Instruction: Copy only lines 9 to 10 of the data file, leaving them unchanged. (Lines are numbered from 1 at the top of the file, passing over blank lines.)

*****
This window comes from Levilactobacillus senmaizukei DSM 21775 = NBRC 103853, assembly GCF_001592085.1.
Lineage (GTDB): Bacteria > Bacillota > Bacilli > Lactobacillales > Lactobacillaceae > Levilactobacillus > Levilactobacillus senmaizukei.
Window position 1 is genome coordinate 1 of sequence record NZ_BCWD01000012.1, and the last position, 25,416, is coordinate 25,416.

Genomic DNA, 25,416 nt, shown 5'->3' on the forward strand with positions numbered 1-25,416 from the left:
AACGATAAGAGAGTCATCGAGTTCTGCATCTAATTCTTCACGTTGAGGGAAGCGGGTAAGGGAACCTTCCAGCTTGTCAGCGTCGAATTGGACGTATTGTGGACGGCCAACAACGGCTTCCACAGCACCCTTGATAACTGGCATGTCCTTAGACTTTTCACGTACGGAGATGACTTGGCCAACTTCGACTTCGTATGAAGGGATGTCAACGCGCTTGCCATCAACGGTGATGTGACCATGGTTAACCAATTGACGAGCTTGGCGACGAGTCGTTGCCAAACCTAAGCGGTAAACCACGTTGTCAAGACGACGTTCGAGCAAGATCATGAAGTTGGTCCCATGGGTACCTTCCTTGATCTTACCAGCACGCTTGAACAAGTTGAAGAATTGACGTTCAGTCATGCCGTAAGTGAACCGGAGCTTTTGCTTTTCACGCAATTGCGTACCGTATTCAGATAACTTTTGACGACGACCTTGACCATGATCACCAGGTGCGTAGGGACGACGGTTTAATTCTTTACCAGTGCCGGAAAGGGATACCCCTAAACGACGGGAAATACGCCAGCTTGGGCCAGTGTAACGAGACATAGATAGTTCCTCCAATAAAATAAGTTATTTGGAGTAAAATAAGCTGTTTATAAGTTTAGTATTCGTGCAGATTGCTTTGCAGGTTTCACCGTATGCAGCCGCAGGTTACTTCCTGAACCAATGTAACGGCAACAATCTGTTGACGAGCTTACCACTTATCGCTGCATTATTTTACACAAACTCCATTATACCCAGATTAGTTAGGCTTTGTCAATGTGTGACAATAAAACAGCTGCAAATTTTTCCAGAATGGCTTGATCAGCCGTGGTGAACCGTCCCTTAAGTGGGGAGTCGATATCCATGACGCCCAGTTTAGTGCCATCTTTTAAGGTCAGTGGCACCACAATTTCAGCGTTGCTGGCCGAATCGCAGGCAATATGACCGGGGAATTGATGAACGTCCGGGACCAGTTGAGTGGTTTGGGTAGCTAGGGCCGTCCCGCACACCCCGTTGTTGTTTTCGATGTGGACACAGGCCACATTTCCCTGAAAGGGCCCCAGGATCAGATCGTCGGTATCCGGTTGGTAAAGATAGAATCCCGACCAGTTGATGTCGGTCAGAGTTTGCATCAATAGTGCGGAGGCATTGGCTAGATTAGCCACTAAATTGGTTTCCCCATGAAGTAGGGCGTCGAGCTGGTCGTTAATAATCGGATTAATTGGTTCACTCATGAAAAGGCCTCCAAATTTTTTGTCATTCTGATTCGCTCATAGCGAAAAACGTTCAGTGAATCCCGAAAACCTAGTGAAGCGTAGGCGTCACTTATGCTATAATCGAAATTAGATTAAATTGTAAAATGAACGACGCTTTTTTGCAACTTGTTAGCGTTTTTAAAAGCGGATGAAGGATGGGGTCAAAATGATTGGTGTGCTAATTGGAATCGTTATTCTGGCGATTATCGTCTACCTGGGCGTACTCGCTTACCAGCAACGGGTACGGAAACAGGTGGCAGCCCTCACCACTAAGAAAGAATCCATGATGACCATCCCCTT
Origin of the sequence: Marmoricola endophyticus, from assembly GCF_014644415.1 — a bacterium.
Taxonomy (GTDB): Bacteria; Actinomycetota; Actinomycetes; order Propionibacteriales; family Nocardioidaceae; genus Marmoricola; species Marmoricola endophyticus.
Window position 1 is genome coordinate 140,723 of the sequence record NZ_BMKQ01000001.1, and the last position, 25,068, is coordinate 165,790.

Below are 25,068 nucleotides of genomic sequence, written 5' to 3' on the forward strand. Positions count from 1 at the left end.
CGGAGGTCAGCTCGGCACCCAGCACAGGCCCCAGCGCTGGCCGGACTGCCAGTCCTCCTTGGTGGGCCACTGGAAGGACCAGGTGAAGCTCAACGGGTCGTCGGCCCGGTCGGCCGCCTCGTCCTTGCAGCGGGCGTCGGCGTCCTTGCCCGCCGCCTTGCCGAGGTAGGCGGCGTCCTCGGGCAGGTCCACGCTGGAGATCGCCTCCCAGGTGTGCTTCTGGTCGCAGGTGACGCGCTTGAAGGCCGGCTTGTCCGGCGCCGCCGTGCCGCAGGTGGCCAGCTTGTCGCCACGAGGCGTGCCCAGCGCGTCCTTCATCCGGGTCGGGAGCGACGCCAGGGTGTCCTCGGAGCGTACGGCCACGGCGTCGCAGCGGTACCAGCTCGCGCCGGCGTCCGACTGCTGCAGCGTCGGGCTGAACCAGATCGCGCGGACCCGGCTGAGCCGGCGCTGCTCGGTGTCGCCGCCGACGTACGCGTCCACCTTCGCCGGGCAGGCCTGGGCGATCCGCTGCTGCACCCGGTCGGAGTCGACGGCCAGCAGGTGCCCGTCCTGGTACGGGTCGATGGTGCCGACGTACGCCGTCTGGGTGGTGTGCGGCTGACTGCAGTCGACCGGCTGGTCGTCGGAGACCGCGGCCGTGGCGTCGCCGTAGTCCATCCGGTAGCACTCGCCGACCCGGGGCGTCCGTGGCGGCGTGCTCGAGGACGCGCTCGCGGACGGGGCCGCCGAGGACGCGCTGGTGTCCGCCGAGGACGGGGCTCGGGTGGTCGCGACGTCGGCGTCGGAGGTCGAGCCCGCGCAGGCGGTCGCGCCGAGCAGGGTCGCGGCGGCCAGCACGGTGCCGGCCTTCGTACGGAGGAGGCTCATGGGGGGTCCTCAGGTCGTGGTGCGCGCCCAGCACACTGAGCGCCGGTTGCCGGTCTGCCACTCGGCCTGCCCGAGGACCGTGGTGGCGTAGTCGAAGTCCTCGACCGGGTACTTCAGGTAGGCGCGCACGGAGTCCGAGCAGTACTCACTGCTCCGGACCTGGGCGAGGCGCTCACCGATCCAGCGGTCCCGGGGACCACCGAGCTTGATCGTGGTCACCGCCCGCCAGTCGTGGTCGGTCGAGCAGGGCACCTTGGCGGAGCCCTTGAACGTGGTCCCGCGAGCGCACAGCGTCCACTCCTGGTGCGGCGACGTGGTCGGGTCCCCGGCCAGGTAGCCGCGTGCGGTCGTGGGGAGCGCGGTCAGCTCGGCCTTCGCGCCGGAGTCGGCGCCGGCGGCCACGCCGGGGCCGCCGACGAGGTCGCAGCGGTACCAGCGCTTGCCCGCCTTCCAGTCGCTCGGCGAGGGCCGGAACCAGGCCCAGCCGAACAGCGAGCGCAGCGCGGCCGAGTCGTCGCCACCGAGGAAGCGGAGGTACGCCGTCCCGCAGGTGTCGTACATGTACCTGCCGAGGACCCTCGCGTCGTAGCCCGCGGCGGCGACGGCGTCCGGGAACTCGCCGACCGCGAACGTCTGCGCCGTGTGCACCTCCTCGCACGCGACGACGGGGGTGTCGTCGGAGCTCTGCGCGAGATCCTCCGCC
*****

Below are 25,068 nucleotides of genomic sequence, written 5' to 3' on the forward strand. Positions count from 1 at the left end.
CGGAGGTCAGCTCGGCACCCAGCACAGGCCCCAGCGCTGGCCGGACTGCCAGTCCTCCTTGGTGGGCCACTGGAAGGACCAGGTGAAGCTCAACGGGTCGTCGGCCCGGTCGGCCGCCTCGTCCTTGCAGCGGGCGTCGGCGTCCTTGCCCGCCGCCTTGCCGAGGTAGGCGGCGTCCTCGGGCAGGTCCACGCTGGAGATCGCCTCCCAGGTGTGCTTCTGGTCGCAGGTGACGCGCTTGAAGGCCGGCTTGTCCGGCGCCGCCGTGCCGCAGGTGGCCAGCTTGTCGCCACGAGGCGTGCCCAGCGCGTCCTTCATCCGGGTCGGGAGCGACGCCAGGGTGTCCTCGGAGCGTACGGCCACGGCGTCGCAGCGGTACCAGCTCGCGCCGGCGTCCGACTGCTGCAGCGTCGGGCTGAACCAGATCGCGCGGACCCGGCTGAGCCGGCGCTGCTCGGTGTCGCCGCCGACGTACGCGTCCACCTTCGCCGGGCAGGCCTGGGCGATCCGCTGCTGCACCCGGTCGGAGTCGACGGCCAGCAGGTGCCCGTCCTGGTACGGGTCGATGGTGCCGACGTACGCCGTCTGGGTGGTGTGCGGCTGACTGCAGTCGACCGGCTGGTCGTCGGAGACCGCGGCCGTGGCGTCGCCGTAGTCCATCCGGTAGCACTCGCCGACCCGGGGCGTCCGTGGCGGCGTGCTCGAGGACGCGCTCGCGGACGGGGCCGCCGAGGACGCGCTGGTGTCCGCCGAGGACGGGGCTCGGGTGGTCGCGACGTCGGCGTCGGAGGTCGAGCCCGCGCAGGCGGTCGCGCCGAGCAGGGTCGCGGCGGCCAGCACGGTGCCGGCCTTCGTACGGAGGAGGCTCATGGGGGGTCCTCAGGTCGTGGTGCGCGCCCAGCACACTGAGCGCCGGTTGCCGGTCTGCCACTCGGCCTGCCCGAGGACCGTGGTGGCGTAGTCGAAGTCCTCGACCGGGTACTTCAGGTAGGCGCGCACGGAGTCCGAGCAGTACTCACTGCTCCGGACCTGGGCGAGGCGCTCACCGATCCAGCGGTCCCGGGGACCACCGAGCTTGATCGTGGTCACCGCCCGCCAGTCGTGGTCGGTCGAGCAGGGCACCTTGGCGGAGCCCTTGAACGTGGTCCCGCGAGCGCACAGCGTCCACTCCTGGTGCGGCGACGTGGTCGGGTCCCCGGCCAGGTAGCCGCGTGCGGTCGTGGGGAGCGCGGTCAGCTCGGCCTTCGCGCCGGAGTCGGCGCCGGCGGCCACGCCGGGGCCGCCGACGAGGTCGCAGCGGTACCAGCGCTTGCCCGCCTTCCAGTCGCTCGGCGAGGGCCGGAACCAGGCCCAGCCGAACAGCGAGCGCAGCGCGGCCGAGTCGTCGCCACCGAGGAAGCGGAGGTACGCCGTCCCGCAGGTGTCGTACATGTACCTGCCGAGGACCCTCGCGTCGTAGCCCGCGGCGGCGACGGCGTCCGGGAACTCGCCGACCGCGAACGTCTGCGCCGTGTGCACCTCCTCGCACGCGACGACGGGGGTGTCGTCGGAGCTCTGCGCGAGATCCTCCGCC